With ‘Arctic Man’ Ruling, Supreme Court Limits Certain Retaliatory Arrest Lawsuits


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The free speech case involves a man arrested at a festival in Alaska. "It’s significant because it narrows the scope of what individuals can sue the police for," says one legal expert.

If police show probable cause for arresting someone, then that person has a narrow path to file a lawsuit alleging that the arrest was in retaliation for something previously said or expressed to officers, the U.S. Supreme Court ruled on Tuesday.

The episode at the center of the case unfolded in 2014 at the “Arctic Man” festival, held in the Hoodoo Mountains, near Paxson, Alaska. Snowmobile races, bonfires, parties and copious drinking are among the activities at the event, according to court documents.

Paxson normally has a few dozen residents, but when the festival is on the number of people in the area can swell to upwards of 10,000 and police are brought in from around the state.

Russell Bartlett was arrested at the festival by Sergeant Luis Nieves and Trooper Bryce Weight, accused of disorderly conduct and resisting arrest after an encounter with the officers.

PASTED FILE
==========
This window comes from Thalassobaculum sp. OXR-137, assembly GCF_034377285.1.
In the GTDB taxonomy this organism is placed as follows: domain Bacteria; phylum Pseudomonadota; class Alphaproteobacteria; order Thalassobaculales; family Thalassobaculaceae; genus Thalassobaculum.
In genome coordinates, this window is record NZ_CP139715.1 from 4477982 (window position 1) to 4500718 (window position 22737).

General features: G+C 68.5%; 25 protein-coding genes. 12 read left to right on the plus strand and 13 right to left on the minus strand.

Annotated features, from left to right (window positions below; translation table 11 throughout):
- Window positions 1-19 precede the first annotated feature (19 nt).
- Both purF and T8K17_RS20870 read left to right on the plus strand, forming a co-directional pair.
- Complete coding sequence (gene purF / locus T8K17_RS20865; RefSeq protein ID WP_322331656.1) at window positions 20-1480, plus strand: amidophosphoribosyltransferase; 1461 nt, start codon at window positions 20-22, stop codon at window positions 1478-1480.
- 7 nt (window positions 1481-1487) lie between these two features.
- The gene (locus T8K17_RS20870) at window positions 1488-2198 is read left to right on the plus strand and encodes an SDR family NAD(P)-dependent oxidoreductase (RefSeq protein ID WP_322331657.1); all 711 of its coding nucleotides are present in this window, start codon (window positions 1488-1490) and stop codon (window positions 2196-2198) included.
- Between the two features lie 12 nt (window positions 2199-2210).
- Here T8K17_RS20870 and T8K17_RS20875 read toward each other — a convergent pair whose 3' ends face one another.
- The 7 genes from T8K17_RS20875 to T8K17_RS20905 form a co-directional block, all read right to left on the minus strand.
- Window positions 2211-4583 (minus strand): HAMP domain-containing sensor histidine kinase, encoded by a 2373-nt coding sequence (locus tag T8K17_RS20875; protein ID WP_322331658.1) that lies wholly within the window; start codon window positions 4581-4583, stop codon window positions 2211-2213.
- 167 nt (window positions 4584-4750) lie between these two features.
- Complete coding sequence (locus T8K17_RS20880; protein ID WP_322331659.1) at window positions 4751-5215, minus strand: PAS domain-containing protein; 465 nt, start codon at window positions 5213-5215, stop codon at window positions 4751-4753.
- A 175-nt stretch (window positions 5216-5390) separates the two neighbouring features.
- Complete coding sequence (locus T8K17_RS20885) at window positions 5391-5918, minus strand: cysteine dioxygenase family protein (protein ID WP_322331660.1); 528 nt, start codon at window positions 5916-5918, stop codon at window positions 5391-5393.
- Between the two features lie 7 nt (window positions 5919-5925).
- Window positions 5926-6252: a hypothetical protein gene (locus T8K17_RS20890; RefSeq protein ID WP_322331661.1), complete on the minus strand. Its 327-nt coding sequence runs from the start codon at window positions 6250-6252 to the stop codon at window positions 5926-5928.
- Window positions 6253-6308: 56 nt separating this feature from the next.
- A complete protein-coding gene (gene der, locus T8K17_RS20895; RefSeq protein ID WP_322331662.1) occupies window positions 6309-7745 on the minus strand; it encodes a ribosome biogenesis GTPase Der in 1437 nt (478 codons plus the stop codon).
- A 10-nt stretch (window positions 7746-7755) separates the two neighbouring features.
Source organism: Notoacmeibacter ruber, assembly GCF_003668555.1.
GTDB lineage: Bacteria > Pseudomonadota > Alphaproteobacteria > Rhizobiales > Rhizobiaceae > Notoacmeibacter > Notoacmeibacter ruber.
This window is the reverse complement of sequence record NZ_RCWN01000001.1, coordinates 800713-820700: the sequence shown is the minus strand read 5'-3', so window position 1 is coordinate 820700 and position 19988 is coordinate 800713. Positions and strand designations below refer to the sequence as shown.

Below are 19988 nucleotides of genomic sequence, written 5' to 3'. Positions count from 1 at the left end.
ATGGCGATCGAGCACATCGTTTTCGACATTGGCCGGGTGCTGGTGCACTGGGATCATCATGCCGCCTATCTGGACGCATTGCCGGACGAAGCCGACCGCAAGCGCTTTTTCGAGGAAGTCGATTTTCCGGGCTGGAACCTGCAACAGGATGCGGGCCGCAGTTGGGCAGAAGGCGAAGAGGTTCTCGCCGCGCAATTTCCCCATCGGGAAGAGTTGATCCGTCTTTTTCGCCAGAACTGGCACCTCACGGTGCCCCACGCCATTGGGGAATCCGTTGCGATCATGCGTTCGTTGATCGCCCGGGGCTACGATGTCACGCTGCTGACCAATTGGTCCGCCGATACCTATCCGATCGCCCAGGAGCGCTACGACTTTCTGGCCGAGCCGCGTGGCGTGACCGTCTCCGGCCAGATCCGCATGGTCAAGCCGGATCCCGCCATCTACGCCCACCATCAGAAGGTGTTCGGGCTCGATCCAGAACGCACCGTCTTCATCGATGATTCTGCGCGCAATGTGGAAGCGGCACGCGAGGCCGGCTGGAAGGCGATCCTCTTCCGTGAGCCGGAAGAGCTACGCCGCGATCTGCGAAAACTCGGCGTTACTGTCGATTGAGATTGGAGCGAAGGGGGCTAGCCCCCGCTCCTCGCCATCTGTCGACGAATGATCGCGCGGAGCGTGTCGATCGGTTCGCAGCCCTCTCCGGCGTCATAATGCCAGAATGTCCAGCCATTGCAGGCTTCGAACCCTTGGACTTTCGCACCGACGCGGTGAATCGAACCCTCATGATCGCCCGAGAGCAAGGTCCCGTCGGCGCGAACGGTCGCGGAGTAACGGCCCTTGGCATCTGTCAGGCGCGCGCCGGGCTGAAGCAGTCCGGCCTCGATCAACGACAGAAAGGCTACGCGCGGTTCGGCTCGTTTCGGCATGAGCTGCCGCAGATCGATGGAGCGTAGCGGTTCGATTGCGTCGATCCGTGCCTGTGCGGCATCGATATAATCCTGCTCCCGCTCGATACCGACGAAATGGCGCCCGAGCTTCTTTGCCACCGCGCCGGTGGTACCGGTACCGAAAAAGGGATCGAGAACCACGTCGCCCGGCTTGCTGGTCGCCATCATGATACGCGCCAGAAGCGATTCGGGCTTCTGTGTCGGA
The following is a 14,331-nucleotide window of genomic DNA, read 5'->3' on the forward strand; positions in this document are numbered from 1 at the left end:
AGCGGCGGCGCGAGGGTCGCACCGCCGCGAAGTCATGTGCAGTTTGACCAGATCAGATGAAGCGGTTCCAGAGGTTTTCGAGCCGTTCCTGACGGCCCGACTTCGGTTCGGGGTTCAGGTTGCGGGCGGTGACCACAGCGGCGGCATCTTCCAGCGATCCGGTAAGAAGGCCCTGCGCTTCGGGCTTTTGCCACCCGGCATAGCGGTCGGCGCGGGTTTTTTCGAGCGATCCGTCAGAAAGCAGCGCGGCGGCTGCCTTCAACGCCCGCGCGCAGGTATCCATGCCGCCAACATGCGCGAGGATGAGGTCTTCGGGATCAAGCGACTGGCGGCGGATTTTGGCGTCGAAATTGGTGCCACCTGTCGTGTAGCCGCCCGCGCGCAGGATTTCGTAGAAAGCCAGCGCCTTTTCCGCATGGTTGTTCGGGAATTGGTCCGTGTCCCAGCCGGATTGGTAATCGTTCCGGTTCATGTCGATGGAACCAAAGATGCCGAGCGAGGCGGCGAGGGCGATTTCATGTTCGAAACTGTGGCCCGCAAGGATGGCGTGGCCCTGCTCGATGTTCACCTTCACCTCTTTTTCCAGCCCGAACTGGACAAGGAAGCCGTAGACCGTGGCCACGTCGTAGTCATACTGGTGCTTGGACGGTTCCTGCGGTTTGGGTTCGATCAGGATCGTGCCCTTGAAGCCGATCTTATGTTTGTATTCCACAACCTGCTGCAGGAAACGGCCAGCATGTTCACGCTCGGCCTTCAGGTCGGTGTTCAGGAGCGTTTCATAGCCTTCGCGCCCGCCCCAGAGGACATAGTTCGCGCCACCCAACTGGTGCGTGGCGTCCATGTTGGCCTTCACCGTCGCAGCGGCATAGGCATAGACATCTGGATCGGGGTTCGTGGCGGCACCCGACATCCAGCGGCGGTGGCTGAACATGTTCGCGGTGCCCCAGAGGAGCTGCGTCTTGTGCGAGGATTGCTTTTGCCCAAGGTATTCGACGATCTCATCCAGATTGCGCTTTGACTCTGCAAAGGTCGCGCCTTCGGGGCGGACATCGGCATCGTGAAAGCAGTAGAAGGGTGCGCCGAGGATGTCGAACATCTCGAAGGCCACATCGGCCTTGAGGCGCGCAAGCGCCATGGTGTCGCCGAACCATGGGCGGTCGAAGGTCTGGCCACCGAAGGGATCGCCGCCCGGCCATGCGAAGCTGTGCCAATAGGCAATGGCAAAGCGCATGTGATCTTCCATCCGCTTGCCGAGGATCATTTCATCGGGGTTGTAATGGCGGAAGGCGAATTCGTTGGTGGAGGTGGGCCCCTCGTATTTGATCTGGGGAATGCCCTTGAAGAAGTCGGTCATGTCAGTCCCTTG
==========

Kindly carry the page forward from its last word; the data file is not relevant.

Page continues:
The two sides disagree over what exactly led up to the arrest. But Bartlett claimed that the police arrested him in retaliation for things he did and didn’t say, violating his free speech rights.

Chief Justice John Roberts wrote the majority opinion in the case.

In it, he refers to a decision by the court in 2006, in the case Hartman v. Moore, requiring plaintiffs bringing retaliatory prosecution claims to show that a decision to press charges was “objectively unreasonable because it was not supported by probable cause.”

Lawyers for Nieves and Weight argued that the same standard should apply in First Amendment retaliatory arrest cases. “As a general matter, we agree,” Roberts wrote.

“Because there was probable cause to arrest Bartlett, his retaliatory arrest claim fails as a matter of law,” his opinion adds.

Justices Stephen Breyer, Samuel Alito, Elena Kagan, and Brett Kavanaugh signed onto the majority opinion, and Justice Clarence Thomas joined except for one part.

"It’s significant because it narrows the scope of what individuals can sue the police for," said Seth Stoughton, a professor at the University of South Carolina School of Law. "The court just made it harder for an individual to press a First Amendment retaliation claim."